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A Tisket, A Tasket: The elements of wine and picnics
Posted July 27th, 2011 by firstname.lastname@example.org
Taylor Eason is a regualr contributor to BevX.com. She is a veteran wine writer and educator. Catch Taylor's stories here and at her website, TaylorEason.com
With summer here, it’s time to rush outside and enjoy life while sprawled out under a tree. Add a soft blanket, a good friend and a bottle of light wine — and you have the ingredients for a picnic. Outdoor movies, concerts and fireworks provide the perfect opportunity to dine under a canopy of clouds. The wine you choose should be simple — made for sharing, not analyzing or swishing.
Before packing a picnic, it’s best to chill the wine. Forget the archaic tales of drinking only room-temperature red wines. It’s perfectly fine to refrigerate reds, as long as you don’t forget them in the freezer. Same thing goes for whites, which lose their flavor when they’re too cold. But for keeping the wine temperate during the journey to the perfect picnic spot, there’s a cool gadget called Vacu Vin Guy Rapid Ice Wine Chiller. This handy frozen girdle fits around a wine bottle and keeps it chilled for up to two hours when kept in a cooler. Comes in several funky designs and refreezes easily. It costs around $10.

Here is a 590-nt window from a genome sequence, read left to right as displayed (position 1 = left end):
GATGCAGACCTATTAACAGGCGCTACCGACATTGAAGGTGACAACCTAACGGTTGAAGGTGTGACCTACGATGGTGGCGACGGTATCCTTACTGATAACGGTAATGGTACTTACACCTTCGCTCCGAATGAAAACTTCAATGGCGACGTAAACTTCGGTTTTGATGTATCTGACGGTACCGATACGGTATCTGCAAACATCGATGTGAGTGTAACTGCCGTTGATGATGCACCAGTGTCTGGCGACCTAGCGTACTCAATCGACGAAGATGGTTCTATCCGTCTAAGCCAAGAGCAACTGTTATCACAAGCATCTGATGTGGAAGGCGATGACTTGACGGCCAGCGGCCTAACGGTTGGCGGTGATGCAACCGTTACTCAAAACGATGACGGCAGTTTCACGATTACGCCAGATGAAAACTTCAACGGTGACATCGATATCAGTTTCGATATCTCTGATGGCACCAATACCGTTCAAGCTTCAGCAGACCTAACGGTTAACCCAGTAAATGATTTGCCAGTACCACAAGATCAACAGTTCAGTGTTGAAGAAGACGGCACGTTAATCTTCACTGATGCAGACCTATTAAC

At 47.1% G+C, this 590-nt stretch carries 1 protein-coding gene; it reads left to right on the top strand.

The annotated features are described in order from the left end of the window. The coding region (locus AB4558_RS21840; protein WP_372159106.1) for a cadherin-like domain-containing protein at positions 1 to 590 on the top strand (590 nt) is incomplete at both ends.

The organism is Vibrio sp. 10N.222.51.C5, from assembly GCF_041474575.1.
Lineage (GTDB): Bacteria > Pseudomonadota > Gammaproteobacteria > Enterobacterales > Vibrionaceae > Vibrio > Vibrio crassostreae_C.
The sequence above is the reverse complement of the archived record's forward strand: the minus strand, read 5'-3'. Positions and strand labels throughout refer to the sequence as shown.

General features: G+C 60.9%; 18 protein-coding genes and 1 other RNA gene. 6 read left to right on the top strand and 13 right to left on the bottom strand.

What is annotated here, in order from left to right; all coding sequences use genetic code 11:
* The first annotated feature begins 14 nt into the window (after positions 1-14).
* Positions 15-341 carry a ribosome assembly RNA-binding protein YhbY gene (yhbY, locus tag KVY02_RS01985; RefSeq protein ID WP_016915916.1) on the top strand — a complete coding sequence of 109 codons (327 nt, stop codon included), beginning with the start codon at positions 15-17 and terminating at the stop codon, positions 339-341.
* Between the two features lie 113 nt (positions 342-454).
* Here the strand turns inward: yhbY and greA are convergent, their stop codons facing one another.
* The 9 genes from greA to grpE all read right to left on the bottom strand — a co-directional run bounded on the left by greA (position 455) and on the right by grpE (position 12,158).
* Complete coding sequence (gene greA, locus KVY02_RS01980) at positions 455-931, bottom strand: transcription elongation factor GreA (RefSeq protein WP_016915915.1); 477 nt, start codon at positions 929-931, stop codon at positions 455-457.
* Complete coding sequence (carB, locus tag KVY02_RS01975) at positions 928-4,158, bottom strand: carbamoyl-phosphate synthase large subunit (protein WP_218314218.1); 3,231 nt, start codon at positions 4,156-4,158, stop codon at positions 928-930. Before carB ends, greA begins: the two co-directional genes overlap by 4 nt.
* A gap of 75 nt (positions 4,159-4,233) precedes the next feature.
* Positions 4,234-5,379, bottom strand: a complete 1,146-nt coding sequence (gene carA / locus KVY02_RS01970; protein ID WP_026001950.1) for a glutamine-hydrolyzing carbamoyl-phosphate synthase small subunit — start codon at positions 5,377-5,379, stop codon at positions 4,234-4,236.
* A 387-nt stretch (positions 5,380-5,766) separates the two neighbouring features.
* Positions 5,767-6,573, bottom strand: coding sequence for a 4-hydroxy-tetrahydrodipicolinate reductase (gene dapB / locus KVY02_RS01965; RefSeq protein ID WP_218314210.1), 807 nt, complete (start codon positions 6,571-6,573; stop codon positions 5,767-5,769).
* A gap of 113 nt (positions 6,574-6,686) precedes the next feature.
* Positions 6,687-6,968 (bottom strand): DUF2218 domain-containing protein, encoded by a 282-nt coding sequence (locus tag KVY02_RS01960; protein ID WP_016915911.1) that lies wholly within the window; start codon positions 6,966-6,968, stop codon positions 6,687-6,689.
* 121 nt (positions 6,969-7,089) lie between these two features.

When choosing your picnic wine, keep the wine uncomplicated and fun, rather than tannic-laden, acerbic or buttery, which might mask lighter picnic fare like salads and roast chicken. But for heavier red meats, reach for a chilled Pinot Noir or fruitier Red Zinfandel. Hotter days call for Sauvignon Blanc, and if you’re serving up spicy foods, add a slightly sweet Riesling to your basket. For added ease and to avoid lugging and hassling with a corkscrew, pack a Stelvin screwtop wine (a great conversation piece) or a bottle of bubbly.
So whether you’re headed to the beach, the mountains or a cool river, spread out the blanket, grab glasses and go at it.